Exactly, because it seems when the full story comes out there seem to be important bits of information missing. One case was recently published on the US Federal Court Autism Omnibus site. Reading it one can see that the poor child had more obvious reasons for his developmental delays than vaccines, especially this paragraph:

    He was delivered by a cesarean section because labor “failed to progress.” Id. at 46. during delivery, Andrew’s “skull reportedly became wedged,” Pet’r ex. 6 at 4, and Andrew required resuscitation at birth, id. His APGAR scores were three at one minute and eight at five minutes.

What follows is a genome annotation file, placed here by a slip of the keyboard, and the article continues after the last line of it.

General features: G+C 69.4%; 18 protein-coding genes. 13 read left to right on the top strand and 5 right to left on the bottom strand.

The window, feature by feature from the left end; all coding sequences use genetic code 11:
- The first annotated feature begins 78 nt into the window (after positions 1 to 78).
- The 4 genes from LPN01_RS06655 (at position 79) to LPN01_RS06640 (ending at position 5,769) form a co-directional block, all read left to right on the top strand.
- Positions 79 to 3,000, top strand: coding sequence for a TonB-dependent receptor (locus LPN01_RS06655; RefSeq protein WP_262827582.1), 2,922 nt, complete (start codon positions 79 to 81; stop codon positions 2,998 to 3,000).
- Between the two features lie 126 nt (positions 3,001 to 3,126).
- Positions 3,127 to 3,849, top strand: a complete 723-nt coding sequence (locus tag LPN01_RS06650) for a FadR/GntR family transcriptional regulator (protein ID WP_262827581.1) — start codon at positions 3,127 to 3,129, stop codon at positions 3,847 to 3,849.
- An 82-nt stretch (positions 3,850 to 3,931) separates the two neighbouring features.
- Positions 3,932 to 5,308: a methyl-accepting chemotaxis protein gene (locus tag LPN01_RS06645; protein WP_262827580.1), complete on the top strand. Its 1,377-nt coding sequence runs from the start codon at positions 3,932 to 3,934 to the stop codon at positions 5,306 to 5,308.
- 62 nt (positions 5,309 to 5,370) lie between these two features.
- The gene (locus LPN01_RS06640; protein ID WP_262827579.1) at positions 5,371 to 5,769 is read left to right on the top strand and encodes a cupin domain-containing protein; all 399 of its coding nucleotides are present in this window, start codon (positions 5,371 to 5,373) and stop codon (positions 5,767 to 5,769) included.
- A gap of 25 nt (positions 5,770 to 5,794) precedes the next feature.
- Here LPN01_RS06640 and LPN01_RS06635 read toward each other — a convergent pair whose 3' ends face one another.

42. #42 Todd W.
    January 13, 2010

    @diatom

    Todd, what do you have against anecdotes?

    While anecdotes can be useful to suggest avenues of research, they are not adequate for establishing anything as true or false. There are several reasons for this:

    1) Sample size is too small to determine whether it was a fluke or fact.
    2) No controls to distinguish between coincidence, correlation and causation.
    3) No controls to prevent biases to creep into the report. I.e., people make mistakes in observation, in recall, etc. They remember what fits with their preconceived notions and ignore what does not fit or what is not deemed important. Sometimes, they even make up (though not necessarily intentionally) memories of what happened.

    Put more simply, anecdotes are not reliable.

  43. #43 Chris
    January 13, 2010